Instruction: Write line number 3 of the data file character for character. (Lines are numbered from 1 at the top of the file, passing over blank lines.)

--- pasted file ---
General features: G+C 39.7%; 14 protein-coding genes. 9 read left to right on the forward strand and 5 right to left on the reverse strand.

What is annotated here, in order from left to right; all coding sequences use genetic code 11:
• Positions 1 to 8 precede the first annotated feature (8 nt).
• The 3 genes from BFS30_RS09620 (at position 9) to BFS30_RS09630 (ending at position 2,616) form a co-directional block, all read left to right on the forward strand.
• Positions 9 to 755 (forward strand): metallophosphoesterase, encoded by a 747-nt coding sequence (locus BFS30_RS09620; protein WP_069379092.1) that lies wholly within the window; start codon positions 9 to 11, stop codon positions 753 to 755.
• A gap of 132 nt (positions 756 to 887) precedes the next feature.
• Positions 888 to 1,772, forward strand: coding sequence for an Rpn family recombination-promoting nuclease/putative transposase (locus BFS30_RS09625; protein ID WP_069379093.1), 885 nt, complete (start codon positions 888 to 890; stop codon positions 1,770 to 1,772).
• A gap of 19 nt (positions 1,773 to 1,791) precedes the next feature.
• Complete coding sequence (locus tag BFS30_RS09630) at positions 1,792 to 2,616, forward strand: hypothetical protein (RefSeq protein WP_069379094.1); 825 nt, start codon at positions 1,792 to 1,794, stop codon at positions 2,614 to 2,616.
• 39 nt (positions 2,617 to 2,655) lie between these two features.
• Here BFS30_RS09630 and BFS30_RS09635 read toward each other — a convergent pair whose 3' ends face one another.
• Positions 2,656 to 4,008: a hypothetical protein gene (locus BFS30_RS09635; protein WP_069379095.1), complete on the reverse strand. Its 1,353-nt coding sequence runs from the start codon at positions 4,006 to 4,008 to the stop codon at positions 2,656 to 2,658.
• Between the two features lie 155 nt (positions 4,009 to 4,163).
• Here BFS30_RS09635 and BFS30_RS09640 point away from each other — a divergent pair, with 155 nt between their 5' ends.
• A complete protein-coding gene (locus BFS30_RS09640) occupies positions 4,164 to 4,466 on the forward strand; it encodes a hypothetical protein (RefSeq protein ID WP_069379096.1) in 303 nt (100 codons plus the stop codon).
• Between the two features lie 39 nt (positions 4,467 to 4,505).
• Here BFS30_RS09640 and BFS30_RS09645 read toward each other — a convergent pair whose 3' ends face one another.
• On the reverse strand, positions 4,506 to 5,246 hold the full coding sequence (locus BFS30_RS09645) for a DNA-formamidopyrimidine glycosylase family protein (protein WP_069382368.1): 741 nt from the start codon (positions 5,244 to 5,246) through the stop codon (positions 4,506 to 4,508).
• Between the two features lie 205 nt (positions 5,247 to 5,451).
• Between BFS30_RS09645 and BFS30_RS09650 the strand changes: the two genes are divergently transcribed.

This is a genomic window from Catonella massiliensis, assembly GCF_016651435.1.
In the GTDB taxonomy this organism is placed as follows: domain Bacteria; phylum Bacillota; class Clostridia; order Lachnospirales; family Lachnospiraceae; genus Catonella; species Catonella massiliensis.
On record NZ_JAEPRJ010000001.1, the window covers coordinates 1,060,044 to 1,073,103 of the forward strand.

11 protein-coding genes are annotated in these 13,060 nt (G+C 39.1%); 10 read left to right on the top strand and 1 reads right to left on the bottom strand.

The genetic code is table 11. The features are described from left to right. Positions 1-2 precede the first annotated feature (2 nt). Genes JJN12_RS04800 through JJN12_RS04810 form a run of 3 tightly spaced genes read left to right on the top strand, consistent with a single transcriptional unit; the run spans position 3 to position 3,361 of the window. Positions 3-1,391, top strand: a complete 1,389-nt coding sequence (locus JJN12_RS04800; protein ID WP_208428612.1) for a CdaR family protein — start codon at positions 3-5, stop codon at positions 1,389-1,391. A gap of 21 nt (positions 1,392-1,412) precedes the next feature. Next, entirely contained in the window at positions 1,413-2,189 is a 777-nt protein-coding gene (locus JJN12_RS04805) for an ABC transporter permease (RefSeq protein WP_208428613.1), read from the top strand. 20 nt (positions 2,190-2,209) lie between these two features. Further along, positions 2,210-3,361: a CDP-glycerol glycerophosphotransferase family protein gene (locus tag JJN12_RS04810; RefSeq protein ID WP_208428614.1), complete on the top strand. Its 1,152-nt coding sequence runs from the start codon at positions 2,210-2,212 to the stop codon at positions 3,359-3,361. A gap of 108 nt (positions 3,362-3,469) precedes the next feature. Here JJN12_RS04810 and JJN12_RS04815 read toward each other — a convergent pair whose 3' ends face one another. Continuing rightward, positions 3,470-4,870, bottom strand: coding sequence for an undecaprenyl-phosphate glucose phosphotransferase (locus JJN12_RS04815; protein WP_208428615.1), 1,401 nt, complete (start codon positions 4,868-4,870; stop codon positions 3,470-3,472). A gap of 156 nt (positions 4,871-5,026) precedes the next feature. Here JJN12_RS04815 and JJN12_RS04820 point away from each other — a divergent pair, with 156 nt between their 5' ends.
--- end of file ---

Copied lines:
• Positions 1 to 8 precede the first annotated feature (8 nt).